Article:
Wednesday, September 29, 2010

Job seekers in financial services enjoy bull market

Are you working in any of these industries - banking, accounting, financial services and sales and marketing? Well, good luck and good times ahead….

Central Business District and Boat Quay, Singapore

Central Business District and Boat Quay, Singapore

IT'S still a bull market for those seeking mid- to higher-level executive positions in banking, accounting, financial services and sales and marketing in Singapore.

Despite lingering global economic uncertainty, employers are raising salaries by up to 15 per cent on average as the economy in Singapore and the region continues to recover and hiring activity picks up amid a shortage of such talent here, according to specialist recruitment firm Ambition Singapore.

Financial services and banking institutions struggle with hiring locally for vice-president levels and above because Singapore is a relatively young market, Ambition said in a third- quarter assessment of local hiring trends released yesterday.

'But that will change over the next five years as local candidates accumulate more years of banking experience and can step into those positions,' it said.

Compared with Australia, Europe and the US, Singapore also has a smaller pool of talent for digital online media, online advertising and content, online broadcast networking and Internet banking, forcing recruiters here to look overseas, it said.

With job numbers climbing by an average of 67 per cent year on year to their highest level since 2007, attrition rates have risen as more job seekers are now looking for career growth opportunities instead of being motivated by the fears of pending layoffs a year ago, it said.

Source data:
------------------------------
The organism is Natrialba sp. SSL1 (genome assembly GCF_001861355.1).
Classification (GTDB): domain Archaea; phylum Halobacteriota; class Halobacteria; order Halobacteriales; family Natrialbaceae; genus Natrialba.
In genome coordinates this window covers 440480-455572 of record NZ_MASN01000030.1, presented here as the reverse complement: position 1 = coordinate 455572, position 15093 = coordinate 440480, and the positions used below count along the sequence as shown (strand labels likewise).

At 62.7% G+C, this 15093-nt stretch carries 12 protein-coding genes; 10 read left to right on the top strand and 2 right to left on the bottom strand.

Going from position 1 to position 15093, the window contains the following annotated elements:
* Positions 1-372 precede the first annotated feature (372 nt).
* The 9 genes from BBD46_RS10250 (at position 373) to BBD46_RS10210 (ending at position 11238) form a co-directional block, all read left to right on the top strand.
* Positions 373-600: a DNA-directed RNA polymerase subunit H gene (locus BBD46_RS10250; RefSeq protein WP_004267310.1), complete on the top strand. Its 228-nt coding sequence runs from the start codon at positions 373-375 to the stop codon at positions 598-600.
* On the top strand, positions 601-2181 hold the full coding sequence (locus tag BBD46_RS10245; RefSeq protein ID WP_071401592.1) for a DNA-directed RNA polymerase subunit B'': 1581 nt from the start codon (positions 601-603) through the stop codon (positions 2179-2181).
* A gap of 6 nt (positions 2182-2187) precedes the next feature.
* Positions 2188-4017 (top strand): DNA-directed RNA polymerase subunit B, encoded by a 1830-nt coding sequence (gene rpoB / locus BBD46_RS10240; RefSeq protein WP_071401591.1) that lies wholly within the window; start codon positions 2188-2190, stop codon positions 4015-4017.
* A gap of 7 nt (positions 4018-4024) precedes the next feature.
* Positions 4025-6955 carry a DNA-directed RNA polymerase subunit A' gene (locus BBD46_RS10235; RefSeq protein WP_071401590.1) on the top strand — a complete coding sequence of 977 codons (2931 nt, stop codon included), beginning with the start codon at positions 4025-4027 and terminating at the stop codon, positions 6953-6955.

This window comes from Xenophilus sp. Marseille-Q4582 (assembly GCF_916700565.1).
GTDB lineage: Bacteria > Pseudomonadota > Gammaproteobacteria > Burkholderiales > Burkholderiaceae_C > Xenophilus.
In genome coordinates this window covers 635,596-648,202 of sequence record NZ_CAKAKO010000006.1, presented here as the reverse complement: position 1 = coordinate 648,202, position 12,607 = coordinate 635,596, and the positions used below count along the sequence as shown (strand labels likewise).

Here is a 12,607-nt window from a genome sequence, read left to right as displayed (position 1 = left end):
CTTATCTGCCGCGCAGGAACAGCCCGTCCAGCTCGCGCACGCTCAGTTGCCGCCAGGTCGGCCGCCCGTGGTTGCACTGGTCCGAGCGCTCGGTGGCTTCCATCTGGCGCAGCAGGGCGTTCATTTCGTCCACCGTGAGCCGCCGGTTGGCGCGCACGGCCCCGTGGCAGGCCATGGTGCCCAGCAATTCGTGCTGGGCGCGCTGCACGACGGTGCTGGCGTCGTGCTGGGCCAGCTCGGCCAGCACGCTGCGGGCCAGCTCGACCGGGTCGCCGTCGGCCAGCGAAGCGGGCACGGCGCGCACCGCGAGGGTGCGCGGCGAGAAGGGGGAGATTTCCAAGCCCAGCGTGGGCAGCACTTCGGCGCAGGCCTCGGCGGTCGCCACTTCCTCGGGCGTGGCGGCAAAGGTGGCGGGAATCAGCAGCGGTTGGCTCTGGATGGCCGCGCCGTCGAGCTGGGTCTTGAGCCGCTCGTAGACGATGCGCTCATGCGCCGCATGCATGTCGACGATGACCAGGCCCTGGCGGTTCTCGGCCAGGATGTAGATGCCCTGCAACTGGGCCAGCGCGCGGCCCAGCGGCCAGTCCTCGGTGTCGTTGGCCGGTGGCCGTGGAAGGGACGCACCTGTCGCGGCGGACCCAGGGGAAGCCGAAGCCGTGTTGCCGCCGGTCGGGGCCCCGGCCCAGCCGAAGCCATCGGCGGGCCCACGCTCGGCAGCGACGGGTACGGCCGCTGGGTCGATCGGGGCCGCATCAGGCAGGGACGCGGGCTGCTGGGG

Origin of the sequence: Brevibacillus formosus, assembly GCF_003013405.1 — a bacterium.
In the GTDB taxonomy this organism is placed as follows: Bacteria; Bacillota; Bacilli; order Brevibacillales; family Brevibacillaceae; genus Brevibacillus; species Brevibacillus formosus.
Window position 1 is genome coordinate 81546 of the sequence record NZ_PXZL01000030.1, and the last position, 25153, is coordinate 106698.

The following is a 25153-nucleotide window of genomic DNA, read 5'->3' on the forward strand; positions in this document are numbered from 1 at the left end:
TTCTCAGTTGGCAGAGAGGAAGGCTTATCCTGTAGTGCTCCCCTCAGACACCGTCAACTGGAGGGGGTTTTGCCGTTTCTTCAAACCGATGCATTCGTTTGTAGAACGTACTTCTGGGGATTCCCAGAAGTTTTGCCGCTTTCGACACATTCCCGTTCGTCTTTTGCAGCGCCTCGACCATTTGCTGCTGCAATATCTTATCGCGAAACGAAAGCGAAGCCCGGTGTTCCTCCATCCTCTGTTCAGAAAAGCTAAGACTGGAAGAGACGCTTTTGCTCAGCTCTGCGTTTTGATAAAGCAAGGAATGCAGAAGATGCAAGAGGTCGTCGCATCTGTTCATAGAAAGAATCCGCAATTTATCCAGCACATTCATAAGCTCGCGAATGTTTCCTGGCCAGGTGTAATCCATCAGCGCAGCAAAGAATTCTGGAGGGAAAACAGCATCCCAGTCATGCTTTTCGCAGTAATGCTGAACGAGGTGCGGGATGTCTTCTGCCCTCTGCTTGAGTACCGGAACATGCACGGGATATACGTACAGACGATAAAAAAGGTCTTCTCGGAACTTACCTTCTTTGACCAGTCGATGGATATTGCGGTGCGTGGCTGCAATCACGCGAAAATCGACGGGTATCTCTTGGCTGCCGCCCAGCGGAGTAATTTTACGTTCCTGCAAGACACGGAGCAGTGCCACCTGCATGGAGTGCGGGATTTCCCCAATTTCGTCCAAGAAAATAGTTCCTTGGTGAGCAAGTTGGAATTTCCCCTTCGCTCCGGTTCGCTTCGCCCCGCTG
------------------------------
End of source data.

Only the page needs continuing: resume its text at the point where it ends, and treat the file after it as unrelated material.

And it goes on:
'We've gone back to a market that's candidate- short,' said Paul Endacott, Ambition's managing director. 'But we're not reverting to the 30 per cent plus salary increments, as pre the global financial crisis.'

That's because companies don't feel they have to offer 'the bells and whistles' to attract foreign talent given that challenging job markets in the US and Europe have driven overseas applications to Singapore up by about 30 per cent this year from a year ago.

'Employers aren't throwing money at candidates to get them on board. Post-crisis, there is a lot more scrutiny in terms of cost controls. They want to hire the right people that will add value from Day One, which means the hiring process has gotten longer and more rigorous,' he said.

On average, banks are offering increments of between 12 and 15 per cent, while within commercial sector organizations, employers are offering increments of between 8 and 12 per cent, he said.

'A lot of expat pay packages have moved to localized packages,' Mr Endacott said.

Many banks, especially those with global headquarters in the US or Europe, are still averse to offering sign-on bonuses and hiring is expected to cool off in Singapore in the second half as they await results before investing further in recruitment. That means positions at those levels will be increasingly difficult to hire for in the fourth quarter.

source: The Business Times

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